The term wellness encompasses an extensive range of activities, such as juice cleansing, meditation, napping, drinking charcoal water, citrus diets, ketosis, halotherapy, talk therapy, avoiding blue light, the Alexander Technique, and forest bathing.
The wellness industry is worth about $4.5 trillion and is growing at 6.4 percent a year.
The desire for alternative forms of wellbeing is not new. It may even feel necessary. Many of the wellness trends come from indigenous practices. Wellness tourism is not new either. In the early twentieth century, tubercular patients travelled to the desert of New Mexico to breathe the thin, dry air.
But what makes modern wellness different is its relentless focus on the self as the base for all improvement.
Modern wellness assumes that if you work hard enough on your body and mind, you will reach the top of the world and spread it to people around you.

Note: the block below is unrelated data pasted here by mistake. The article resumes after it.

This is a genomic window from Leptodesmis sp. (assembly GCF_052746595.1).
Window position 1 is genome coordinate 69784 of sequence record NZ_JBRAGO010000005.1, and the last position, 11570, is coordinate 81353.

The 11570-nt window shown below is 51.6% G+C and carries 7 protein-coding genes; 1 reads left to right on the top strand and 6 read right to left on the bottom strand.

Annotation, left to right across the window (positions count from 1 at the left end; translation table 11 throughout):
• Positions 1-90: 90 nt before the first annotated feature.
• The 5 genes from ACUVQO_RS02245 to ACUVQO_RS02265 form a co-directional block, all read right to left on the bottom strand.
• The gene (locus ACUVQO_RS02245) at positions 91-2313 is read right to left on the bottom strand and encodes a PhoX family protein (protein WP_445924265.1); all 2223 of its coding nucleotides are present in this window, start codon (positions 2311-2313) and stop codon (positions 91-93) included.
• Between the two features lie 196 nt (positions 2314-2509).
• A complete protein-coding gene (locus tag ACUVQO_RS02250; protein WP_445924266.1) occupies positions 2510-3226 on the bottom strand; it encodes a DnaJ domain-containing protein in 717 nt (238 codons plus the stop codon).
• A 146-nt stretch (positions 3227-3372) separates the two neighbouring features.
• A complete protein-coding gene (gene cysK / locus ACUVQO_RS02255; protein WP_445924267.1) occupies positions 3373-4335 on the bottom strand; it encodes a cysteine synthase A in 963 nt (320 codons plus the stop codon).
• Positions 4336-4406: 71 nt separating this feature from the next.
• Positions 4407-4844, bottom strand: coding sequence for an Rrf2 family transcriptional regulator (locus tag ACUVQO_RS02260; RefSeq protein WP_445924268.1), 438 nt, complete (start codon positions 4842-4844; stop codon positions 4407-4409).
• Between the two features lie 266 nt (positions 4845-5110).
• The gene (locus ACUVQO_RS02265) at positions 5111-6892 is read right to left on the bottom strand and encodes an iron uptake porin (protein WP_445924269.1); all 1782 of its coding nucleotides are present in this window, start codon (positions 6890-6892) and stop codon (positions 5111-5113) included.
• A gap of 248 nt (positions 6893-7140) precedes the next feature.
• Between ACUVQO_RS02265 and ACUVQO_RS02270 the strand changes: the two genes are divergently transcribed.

The latest focus is on individual enhancement. It makes sense then that the wellness industry shifted to podcasting. People listen alone to a deeply individualistic medium. While it may seem like a collaboration between host and listener, it is really a one-way dialogue that ultimately leads to an advertisement addressing something essential that you lack.
The work is never done. We are always one more item away from glory.
This quest-like quality is at the centre of modern wellness. Yet, no matter how far you travel, the promise to wellness is always another step away.
MORE LIKE THIS
❤️ Brainstash Inc.